Georgian police dispersed with tear gas and water cannons tens of thousands of people who were demonstrating in Tbilisi on Wednesday evening against a bill targeting media and NGOs they believe was inspired by Russia, after clashes the day before during a first mobilization.
The police ordered the demonstrators gathered in front of the Parliament to disperse, then used gas and water cannons, according to an AFP journalist on the spot. A tense face to face reigned at the end of the evening.
Flags of Georgia and the European Union were waved by the demonstrators.
“No to Russian law!” Chanted the crowd gathered at the call of several NGOs and opposition groups, in reference to the bill adopted on Tuesday at first reading by the deputies of this small Caucasian country neighboring Russia. .
This text provides that organizations receiving more than 20% of their funding from abroad are obliged to register as “foreign agents”, under penalty of a fine.
Its critics observe that this project is modeled on a law passed in Russia in 2012 and which the Kremlin has since used to suppress the media and critical voices.
“This law is absolutely unconstitutional and goes against the will of the Georgian people to become a member of the EU”, castigates Badri Okoujava, a young historian of 26 years.
Georgia, a former Soviet republic marked by a Russian military intervention in 2008, officially aims to join the EU and NATO, an orientation taken after the “rose revolution” of 2003 which brought to power the pro-Western Mikheil Saakashvili, now in detention. But several recent measures by the current government have cast doubt on the maintenance of these aspirations.
The figures for the number of demonstrators given by the police and the opposition were not immediately available, however.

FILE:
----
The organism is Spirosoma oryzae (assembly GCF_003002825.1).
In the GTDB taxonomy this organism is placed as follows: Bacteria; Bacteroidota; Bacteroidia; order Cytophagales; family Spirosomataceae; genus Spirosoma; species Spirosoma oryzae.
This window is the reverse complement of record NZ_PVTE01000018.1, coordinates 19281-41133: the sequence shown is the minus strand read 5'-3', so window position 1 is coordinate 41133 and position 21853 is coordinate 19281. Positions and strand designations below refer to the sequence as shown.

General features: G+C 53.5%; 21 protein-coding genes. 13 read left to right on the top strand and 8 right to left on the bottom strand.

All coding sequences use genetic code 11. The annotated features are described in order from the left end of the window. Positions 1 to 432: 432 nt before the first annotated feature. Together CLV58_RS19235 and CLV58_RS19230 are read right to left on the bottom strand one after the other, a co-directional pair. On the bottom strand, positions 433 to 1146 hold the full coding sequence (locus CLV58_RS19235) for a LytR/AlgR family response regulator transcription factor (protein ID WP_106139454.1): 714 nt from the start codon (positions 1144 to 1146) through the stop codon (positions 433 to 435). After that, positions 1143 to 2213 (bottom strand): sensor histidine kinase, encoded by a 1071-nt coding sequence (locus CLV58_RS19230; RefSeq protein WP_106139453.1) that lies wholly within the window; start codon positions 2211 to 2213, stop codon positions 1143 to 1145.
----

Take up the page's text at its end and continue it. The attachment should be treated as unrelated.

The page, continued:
The adoption of the bill on “foreign agents” at first reading had led to the gathering of thousands of opponents in Tbilisi on Tuesday evening, protests already dispersed with tear gas and water cannons.
The Georgian Interior Ministry said Wednesday that at least 77 people had been arrested and 50 policemen injured the day before.
On Tuesday, the opposition Girch party said in a statement that its leader, Zurab Japaridze, had been violently beaten by police and taken into custody.
The chairman of the ruling party, Georgian Dream, Irakli Kobakhidze denounced the action of “radicals”.
Ukrainian President Volodymyr Zelensky gave him his support in the evening for the “democratic” forces of Georgia. “There is not a Ukrainian who does not wish success to our friend Georgia. Democratic success. European success,” he said in his daily address.
In a sign of growing concern in the West, European Union foreign policy chief Josep Borrell on Wednesday condemned the bill, calling it “incompatible” with EU values and the goal of joining the European block.
The United States called on Tbilisi to respect “freedom of assembly and peaceful demonstration”, State Department spokesman Ned Price, reiterating the “concern” of the United States over this law.
Georgian President Salomé Zurabishvili – a former French diplomat with limited powers – called for the law to be “repealed”, promising to veto it.
This veto could however be overcome by the party in power, which controls more than half of the seats in Parliament.
According to Mr. Kobakhidze, the second and third reading of the text could however only take place after the opinion of the Venice Commission, an advisory body of the Council of Europe.
In recent years, Georgian authorities have faced growing international criticism over an alleged rollback of democracy that has damaged Tbilisi’s ties with Brussels.
Georgia formally submitted its candidacy for the EU with Ukraine and Moldova a few days after the Russian invasion of Ukrainian territory on February 24, 2022.
In June, the EU granted candidate status to Ukraine and Moldova, but demanded that Georgia carry out several reforms before obtaining a similar status.
This article is originally published on nicematin.com